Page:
Montessori Practical Life: Striving for perfection

Hi! Today I want to talk to you all about striving for perfection and how that affects us, as parents and our children. 
In case you didn't know, I talk a lot about practical life skills over on my Instagram, as well as here, on my blog. If there is anything you would like to know, or get advice on, please leave a comment under this article, or send me a Direct Message on Instagram. I hope you enjoy reading. 

I often hear parents say that they don't want to teach their kids how to cook because they aren't that good cooks themselves. Or that they do not allow their kids to clean because a toddler or a preschooler will never do it perfectly. 

And that's the problem. We expect ourselves never to make mistakes and our kids to master skills without even having a chance to learn them. Or we never even try to teach them some practical life skills, because it either seems too hard, or we are afraid that we won't be able to come up with millions of activities every week.

That's not how it works. Your home is not a classroom, and you don't need to have 20 shelves with new activities on them every week. It is enough that when you water your plants, you invite your child to help you. Or when you are sorting the laundry, you sit your child next to you and explain that black clothes can not be washed with white clothes, or white with red. 

Then the next day, or next week, they help you put the laundry away.  You don't have to worry about having a strict plan, or activity schedule. You can just observe your child, see what they would like to learn, and invite them to help you. You don't need any special equipment. You don't need to invest any money at all, all it requires is a little bit of patience and consistency

Last year, I suddenly got very sick. It was just before the coronavirus officially hit the UK, and I was pretty much lifeless for 2 weeks straight. I never experienced anything like it before. One day, I needed to finally do the laundry, and Kian saw me trying to sort it and carry it to the washing machine. I struggled a lot. He stopped me, he took that dirty laundry, he put it into the machine, he put the powder and softener in, and he started the washing machine all by himself. And when the clothes were clean, he emptied the washing machine and helped me to hang them. He was only 3 years old. And even though for some people this may seem not very important, for me that day it meant everything.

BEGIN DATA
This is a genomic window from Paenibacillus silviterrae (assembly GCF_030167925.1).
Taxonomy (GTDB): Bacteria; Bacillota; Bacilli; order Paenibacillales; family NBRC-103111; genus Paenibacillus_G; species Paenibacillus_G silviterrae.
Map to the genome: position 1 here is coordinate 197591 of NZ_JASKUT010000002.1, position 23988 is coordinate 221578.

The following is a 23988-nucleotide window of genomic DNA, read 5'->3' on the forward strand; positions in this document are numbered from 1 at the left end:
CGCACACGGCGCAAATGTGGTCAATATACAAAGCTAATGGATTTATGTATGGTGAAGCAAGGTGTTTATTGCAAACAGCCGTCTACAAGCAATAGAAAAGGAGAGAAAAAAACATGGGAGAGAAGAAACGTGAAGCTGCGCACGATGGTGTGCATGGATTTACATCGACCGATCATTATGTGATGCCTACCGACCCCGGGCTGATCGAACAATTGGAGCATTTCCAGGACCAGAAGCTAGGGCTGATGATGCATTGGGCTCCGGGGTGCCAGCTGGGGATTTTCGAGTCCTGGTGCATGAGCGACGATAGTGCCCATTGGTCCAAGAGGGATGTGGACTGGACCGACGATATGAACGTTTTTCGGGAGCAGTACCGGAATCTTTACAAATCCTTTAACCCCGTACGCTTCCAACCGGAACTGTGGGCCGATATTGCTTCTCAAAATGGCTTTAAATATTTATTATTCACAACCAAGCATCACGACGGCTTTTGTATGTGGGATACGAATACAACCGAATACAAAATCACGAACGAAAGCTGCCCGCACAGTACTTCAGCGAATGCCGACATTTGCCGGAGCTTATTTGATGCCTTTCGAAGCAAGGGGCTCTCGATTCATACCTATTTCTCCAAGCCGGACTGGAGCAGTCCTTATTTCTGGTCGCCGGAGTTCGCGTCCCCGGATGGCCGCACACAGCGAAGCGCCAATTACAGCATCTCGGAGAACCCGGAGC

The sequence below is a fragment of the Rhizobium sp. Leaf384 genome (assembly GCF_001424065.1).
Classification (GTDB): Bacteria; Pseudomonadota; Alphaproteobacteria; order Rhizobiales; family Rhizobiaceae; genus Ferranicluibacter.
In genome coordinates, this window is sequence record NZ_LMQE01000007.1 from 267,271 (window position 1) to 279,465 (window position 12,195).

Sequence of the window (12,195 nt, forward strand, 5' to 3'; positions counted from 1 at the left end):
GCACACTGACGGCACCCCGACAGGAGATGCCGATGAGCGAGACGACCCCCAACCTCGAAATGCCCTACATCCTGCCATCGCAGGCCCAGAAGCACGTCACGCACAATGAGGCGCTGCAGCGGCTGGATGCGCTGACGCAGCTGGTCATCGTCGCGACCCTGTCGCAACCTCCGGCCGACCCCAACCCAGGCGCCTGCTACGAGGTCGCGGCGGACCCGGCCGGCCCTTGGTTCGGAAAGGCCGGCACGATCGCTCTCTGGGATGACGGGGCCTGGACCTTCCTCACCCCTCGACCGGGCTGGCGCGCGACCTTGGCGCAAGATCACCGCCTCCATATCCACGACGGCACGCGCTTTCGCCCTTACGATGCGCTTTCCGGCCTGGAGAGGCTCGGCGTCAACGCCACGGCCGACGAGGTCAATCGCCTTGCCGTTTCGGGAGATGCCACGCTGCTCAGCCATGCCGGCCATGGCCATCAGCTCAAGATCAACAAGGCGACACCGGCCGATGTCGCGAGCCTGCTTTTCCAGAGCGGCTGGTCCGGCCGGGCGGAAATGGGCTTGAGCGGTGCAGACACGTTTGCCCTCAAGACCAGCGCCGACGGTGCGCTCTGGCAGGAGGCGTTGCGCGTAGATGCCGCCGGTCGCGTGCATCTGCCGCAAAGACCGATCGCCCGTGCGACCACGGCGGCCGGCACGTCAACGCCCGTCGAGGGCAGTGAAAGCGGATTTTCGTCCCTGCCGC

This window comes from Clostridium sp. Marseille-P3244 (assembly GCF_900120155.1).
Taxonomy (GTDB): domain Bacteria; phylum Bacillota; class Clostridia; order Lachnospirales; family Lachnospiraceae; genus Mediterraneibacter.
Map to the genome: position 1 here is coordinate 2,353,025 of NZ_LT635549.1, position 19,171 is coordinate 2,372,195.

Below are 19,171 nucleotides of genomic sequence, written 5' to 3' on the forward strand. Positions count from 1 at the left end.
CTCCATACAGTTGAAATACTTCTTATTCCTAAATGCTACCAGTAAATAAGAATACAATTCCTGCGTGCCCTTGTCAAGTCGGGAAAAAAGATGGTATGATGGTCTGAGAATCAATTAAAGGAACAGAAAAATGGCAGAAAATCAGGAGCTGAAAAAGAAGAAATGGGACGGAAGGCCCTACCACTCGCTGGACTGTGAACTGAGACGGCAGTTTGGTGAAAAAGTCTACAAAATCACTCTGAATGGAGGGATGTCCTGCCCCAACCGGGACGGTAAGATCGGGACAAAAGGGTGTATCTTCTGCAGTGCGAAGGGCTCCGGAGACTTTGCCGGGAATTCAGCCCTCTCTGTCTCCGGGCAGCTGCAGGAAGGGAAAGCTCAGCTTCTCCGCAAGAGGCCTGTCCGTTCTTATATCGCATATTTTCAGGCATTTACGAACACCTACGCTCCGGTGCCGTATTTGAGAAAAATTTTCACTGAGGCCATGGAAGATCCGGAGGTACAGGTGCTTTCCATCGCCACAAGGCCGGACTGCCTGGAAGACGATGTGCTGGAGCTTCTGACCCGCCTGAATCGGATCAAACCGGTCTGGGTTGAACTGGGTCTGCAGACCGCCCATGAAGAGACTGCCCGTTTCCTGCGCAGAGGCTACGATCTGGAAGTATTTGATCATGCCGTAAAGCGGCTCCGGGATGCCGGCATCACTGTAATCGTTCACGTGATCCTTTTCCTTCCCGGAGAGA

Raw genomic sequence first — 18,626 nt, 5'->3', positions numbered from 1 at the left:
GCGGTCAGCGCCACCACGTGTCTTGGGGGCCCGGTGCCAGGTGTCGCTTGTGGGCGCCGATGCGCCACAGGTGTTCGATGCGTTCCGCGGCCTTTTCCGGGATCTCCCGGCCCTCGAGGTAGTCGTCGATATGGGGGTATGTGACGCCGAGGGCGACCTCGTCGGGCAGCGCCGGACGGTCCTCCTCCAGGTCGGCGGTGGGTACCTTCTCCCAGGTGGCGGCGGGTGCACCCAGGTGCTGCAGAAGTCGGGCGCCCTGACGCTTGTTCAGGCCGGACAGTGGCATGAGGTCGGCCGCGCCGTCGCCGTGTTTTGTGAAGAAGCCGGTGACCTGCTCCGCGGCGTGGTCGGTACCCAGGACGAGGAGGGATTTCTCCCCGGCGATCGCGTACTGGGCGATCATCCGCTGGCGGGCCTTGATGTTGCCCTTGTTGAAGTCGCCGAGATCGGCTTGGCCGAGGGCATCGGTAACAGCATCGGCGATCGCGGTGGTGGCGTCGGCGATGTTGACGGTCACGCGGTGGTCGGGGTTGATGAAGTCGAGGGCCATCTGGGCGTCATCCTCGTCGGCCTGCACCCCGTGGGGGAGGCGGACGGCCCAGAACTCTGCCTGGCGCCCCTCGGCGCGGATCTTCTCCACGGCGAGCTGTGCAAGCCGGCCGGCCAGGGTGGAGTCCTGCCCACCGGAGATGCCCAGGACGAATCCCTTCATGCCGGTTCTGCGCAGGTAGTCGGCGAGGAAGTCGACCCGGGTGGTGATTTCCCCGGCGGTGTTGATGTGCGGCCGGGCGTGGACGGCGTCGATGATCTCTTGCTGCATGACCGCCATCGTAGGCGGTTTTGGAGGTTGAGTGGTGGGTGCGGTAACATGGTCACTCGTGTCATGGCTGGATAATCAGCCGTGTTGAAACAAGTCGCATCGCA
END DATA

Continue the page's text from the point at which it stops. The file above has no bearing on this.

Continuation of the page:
So what if your child doesn't vacuum properly under the table or doesn't fold the clothes perfectly? Let them do it once a week or once a month, and by the time they turn 18, they will be masters. These skills are crucial for life. Nothing annoys me more than parents expecting their kids to know how to adult the moment they turn 18, like if having an ID card was going to magically teach them how to budget the finances, cook, clean, apply for jobs, and repair their car. It's our job. And it's not scary or difficult at all. I promise.

That's all for today. Please let me know what is your experience, did your parents teach you any practical life skills? Did you start your adult life with confidence? Are you struggling with perfectionism? If so, how does it affect your role as a parent? I am really curious. Thanks for your time x



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